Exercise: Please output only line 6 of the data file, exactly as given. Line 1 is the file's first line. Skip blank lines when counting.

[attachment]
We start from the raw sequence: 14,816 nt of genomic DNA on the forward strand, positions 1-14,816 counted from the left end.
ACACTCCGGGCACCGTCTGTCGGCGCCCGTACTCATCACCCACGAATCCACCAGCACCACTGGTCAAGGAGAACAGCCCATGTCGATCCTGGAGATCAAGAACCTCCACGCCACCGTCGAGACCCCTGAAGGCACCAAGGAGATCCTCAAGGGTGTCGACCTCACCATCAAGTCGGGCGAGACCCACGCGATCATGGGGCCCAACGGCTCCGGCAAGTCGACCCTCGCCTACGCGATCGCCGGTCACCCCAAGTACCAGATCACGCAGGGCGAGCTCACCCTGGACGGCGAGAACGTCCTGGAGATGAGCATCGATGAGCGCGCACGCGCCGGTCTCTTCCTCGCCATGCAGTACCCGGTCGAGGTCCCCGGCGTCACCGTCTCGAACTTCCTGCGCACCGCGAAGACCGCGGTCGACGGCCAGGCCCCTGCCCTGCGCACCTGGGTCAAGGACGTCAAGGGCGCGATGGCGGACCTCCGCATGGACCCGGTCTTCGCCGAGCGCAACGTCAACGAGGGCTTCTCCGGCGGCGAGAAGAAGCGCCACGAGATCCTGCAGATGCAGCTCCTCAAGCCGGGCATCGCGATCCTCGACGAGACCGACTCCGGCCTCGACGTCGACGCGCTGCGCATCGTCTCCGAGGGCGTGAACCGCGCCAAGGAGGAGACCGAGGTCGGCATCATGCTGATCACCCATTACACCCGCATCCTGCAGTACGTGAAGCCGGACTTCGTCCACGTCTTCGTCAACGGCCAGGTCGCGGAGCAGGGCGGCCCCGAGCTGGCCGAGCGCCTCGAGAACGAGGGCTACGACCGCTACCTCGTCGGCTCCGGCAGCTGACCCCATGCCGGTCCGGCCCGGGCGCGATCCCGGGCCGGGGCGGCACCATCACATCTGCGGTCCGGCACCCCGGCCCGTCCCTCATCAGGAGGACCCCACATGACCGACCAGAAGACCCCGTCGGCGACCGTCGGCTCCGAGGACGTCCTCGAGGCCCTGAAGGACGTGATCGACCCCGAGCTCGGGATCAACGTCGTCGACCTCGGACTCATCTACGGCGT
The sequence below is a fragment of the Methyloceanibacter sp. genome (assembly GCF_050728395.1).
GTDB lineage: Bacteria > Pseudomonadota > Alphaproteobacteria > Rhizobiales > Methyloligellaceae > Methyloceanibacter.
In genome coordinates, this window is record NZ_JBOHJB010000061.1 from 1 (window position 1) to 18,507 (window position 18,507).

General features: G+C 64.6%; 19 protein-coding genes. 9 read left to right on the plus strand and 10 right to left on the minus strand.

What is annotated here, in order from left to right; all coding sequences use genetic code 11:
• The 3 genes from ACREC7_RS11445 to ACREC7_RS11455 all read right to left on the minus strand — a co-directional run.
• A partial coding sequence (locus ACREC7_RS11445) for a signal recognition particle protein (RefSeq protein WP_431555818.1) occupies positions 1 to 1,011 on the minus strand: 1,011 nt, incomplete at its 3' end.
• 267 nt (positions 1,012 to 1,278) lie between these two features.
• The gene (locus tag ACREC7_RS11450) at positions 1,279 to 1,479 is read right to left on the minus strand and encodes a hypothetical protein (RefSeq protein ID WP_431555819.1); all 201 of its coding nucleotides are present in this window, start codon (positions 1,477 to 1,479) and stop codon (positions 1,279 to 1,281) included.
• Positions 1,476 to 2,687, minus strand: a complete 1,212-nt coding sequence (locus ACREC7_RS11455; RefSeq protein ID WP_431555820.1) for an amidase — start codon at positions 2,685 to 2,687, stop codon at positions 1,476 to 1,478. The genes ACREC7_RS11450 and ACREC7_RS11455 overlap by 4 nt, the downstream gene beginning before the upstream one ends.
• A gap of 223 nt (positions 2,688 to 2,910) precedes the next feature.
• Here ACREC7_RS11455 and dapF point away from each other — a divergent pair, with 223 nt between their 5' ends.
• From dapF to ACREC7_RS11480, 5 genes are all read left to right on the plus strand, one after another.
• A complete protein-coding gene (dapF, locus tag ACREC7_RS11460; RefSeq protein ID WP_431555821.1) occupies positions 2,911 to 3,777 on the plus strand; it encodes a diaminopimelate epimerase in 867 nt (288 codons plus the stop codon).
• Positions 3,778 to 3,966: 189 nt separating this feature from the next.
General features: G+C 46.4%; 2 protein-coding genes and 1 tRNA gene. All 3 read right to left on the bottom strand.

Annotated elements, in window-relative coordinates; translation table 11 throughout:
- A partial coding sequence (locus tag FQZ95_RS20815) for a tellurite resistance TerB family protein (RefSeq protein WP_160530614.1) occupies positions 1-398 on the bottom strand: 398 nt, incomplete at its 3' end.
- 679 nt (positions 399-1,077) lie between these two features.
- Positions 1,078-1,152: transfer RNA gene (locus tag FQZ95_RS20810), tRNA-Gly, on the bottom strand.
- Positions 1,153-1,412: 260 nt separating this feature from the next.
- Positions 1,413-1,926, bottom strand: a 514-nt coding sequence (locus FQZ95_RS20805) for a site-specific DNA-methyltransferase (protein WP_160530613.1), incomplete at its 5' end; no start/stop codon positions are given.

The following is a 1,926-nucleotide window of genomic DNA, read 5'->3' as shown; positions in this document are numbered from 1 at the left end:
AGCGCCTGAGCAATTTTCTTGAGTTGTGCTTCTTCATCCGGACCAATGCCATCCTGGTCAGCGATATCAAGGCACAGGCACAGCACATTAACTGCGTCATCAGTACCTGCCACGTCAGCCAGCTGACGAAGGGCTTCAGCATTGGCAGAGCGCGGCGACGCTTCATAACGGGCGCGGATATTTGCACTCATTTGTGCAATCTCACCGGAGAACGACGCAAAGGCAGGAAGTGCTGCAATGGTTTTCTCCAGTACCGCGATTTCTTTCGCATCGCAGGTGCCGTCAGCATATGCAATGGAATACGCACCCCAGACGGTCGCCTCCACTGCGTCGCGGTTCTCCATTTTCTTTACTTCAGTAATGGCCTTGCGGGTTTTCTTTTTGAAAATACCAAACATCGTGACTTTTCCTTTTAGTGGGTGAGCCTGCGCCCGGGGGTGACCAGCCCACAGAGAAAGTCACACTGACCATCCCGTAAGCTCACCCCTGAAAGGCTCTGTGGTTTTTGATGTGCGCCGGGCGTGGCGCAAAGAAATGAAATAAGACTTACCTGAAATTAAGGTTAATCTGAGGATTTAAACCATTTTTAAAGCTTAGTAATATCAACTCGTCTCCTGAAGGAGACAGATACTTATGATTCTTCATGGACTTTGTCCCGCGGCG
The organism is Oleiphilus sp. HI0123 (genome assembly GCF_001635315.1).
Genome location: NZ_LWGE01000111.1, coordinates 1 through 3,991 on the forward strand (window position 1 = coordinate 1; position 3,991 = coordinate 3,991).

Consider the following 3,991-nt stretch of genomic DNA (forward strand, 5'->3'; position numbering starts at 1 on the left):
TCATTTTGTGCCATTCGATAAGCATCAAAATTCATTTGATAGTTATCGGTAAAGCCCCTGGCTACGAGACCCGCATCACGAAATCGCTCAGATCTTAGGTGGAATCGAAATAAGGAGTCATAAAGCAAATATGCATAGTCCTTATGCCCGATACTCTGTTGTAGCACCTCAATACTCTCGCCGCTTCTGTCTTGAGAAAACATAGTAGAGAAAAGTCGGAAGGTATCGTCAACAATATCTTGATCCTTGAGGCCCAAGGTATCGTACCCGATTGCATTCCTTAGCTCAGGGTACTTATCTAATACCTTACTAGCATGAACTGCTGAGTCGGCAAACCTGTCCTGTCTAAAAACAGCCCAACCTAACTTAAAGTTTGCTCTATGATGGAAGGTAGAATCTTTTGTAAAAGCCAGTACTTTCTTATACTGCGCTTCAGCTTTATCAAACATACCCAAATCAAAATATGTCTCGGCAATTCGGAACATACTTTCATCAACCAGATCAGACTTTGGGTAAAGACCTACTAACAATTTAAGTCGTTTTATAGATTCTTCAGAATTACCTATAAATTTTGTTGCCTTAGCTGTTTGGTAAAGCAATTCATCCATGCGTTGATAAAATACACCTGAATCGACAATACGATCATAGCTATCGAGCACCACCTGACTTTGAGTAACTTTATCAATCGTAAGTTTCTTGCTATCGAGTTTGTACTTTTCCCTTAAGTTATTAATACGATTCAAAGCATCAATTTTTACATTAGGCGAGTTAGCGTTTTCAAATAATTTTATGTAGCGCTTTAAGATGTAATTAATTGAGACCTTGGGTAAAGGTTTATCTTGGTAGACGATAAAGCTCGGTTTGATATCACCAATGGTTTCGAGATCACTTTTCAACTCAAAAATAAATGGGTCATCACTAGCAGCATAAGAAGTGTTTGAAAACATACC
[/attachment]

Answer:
General features: G+C 64.6%; 19 protein-coding genes. 9 read left to right on the plus strand and 10 right to left on the minus strand.